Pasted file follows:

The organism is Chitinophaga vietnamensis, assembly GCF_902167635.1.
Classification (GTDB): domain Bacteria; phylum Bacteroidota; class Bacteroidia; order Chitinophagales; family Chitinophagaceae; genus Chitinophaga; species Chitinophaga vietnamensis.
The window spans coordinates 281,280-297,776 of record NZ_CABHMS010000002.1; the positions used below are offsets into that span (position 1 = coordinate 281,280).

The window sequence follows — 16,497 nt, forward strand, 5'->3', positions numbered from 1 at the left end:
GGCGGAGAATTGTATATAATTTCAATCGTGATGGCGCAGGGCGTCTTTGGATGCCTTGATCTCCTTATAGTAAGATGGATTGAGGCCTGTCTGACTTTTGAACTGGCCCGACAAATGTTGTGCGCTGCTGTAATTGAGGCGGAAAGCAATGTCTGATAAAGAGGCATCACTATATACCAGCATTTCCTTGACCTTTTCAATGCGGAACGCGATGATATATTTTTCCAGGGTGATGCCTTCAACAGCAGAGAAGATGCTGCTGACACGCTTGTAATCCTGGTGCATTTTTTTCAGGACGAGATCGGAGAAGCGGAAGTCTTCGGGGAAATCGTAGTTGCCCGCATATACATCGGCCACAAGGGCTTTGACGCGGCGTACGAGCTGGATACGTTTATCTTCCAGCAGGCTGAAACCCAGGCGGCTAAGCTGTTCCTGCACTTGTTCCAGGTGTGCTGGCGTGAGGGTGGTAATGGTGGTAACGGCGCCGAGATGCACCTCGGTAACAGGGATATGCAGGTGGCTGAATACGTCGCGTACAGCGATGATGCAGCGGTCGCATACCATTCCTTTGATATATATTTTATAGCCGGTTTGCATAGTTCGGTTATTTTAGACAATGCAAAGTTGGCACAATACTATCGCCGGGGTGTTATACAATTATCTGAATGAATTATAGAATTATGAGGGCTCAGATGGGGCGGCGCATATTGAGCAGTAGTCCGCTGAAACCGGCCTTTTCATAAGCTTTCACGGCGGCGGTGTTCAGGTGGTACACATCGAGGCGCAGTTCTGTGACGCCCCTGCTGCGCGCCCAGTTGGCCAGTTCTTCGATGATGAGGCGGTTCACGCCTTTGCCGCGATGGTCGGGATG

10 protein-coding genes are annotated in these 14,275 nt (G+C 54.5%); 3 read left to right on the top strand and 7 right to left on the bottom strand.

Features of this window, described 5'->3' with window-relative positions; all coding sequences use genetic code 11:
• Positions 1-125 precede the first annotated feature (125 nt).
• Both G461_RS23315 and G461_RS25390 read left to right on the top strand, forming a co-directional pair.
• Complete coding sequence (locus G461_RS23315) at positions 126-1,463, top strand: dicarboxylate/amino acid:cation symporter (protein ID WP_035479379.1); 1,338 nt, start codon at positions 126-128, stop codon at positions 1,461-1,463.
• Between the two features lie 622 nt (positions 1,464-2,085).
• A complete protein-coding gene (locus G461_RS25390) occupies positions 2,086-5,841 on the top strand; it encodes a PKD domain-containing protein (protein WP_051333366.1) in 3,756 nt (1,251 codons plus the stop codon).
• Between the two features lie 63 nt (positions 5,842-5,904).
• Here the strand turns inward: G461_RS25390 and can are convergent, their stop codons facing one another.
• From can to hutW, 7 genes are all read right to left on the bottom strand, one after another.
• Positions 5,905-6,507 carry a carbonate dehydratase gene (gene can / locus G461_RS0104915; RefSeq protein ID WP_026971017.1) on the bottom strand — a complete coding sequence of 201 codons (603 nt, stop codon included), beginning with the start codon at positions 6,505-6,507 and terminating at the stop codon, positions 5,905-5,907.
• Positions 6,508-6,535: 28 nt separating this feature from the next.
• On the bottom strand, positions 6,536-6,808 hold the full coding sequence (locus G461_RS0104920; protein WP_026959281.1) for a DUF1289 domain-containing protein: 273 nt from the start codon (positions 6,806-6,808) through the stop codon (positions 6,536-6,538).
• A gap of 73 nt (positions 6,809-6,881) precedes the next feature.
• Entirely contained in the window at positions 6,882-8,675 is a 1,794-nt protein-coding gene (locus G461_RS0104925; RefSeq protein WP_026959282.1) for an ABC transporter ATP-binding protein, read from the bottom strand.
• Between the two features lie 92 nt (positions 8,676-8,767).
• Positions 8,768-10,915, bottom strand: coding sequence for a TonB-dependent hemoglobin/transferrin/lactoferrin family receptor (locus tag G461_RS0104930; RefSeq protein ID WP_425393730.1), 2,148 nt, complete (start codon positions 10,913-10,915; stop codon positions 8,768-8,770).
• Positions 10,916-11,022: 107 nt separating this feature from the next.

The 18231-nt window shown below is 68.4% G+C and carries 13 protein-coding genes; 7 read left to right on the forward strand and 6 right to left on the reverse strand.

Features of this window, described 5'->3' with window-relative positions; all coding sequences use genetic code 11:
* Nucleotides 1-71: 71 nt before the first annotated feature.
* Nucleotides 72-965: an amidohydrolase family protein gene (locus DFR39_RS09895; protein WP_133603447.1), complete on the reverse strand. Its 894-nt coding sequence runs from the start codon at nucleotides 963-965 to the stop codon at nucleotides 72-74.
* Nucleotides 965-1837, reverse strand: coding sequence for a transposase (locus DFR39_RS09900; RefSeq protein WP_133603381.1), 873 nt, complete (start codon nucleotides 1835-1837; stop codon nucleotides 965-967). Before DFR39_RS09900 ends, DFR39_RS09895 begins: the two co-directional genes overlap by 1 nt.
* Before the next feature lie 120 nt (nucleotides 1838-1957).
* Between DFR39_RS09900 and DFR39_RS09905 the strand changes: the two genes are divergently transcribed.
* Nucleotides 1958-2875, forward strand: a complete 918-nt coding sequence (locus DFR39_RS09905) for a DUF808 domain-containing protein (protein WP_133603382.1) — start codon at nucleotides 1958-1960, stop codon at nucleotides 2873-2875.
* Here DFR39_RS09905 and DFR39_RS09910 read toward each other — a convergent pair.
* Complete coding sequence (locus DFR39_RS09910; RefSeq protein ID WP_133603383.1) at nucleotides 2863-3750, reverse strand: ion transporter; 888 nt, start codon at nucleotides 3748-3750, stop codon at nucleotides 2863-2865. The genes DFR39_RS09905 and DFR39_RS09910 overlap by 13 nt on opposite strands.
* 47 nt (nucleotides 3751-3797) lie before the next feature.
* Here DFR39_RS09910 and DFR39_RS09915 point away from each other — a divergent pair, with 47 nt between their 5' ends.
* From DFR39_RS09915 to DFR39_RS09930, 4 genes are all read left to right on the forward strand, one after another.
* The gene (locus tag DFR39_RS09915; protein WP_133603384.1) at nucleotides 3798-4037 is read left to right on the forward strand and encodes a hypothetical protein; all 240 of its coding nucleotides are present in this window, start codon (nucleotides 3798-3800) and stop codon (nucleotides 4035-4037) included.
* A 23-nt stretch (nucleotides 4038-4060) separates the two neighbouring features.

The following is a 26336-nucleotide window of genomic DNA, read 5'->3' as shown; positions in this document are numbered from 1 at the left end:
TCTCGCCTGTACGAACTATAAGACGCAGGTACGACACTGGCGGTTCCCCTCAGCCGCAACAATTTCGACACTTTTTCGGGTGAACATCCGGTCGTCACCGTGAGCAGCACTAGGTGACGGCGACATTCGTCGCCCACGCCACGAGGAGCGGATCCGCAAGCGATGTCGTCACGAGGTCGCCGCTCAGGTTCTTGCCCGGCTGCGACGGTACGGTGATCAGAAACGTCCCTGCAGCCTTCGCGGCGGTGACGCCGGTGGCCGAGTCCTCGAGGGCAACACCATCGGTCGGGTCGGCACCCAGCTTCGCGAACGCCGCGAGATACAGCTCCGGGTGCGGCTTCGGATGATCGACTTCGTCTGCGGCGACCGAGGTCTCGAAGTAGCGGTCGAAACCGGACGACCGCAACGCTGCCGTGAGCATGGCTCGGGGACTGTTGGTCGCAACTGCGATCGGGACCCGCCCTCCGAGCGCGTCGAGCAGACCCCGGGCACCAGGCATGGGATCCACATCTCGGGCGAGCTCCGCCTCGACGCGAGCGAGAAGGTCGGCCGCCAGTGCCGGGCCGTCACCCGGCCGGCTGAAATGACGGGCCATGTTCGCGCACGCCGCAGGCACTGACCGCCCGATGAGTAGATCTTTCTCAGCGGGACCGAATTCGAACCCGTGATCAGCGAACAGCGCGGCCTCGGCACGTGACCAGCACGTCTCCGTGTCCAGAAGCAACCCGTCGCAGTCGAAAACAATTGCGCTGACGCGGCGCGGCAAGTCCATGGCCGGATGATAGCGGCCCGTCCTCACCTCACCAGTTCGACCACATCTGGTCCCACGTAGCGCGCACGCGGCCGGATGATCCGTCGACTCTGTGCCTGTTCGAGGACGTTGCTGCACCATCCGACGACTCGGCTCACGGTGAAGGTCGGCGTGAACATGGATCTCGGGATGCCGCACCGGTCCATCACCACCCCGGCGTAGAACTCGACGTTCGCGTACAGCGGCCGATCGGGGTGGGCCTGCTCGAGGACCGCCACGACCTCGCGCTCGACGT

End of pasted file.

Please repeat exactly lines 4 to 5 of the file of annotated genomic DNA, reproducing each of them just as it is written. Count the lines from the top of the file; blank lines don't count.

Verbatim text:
The window sequence follows — 16,497 nt, forward strand, 5'->3', positions numbered from 1 at the left end:
GGCGGAGAATTGTATATAATTTCAATCGTGATGGCGCAGGGCGTCTTTGGATGCCTTGATCTCCTTATAGTAAGATGGATTGAGGCCTGTCTGACTTTTGAACTGGCCCGACAAATGTTGTGCGCTGCTGTAATTGAGGCGGAAAGCAATGTCTGATAAAGAGGCATCACTATATACCAGCATTTCCTTGACCTTTTCAATGCGGAACGCGATGATATATTTTTCCAGGGTGATGCCTTCAACAGCAGAGAAGATGCTGCTGACACGCTTGTAATCCTGGTGCATTTTTTTCAGGACGAGATCGGAGAAGCGGAAGTCTTCGGGGAAATCGTAGTTGCCCGCATATACATCGGCCACAAGGGCTTTGACGCGGCGTACGAGCTGGATACGTTTATCTTCCAGCAGGCTGAAACCCAGGCGGCTAAGCTGTTCCTGCACTTGTTCCAGGTGTGCTGGCGTGAGGGTGGTAATGGTGGTAACGGCGCCGAGATGCACCTCGGTAACAGGGATATGCAGGTGGCTGAATACGTCGCGTACAGCGATGATGCAGCGGTCGCATACCATTCCTTTGATATATATTTTATAGCCGGTTTGCATAGTTCGGTTATTTTAGACAATGCAAAGTTGGCACAATACTATCGCCGGGGTGTTATACAATTATCTGAATGAATTATAGAATTATGAGGGCTCAGATGGGGCGGCGCATATTGAGCAGTAGTCCGCTGAAACCGGCCTTTTCATAAGCTTTCACGGCGGCGGTGTTCAGGTGGTACACATCGAGGCGCAGTTCTGTGACGCCCCTGCTGCGCGCCCAGTTGGCCAGTTCTTCGATGATGAGGCGGTTCACGCCTTTGCCGCGATGGTCGGGATG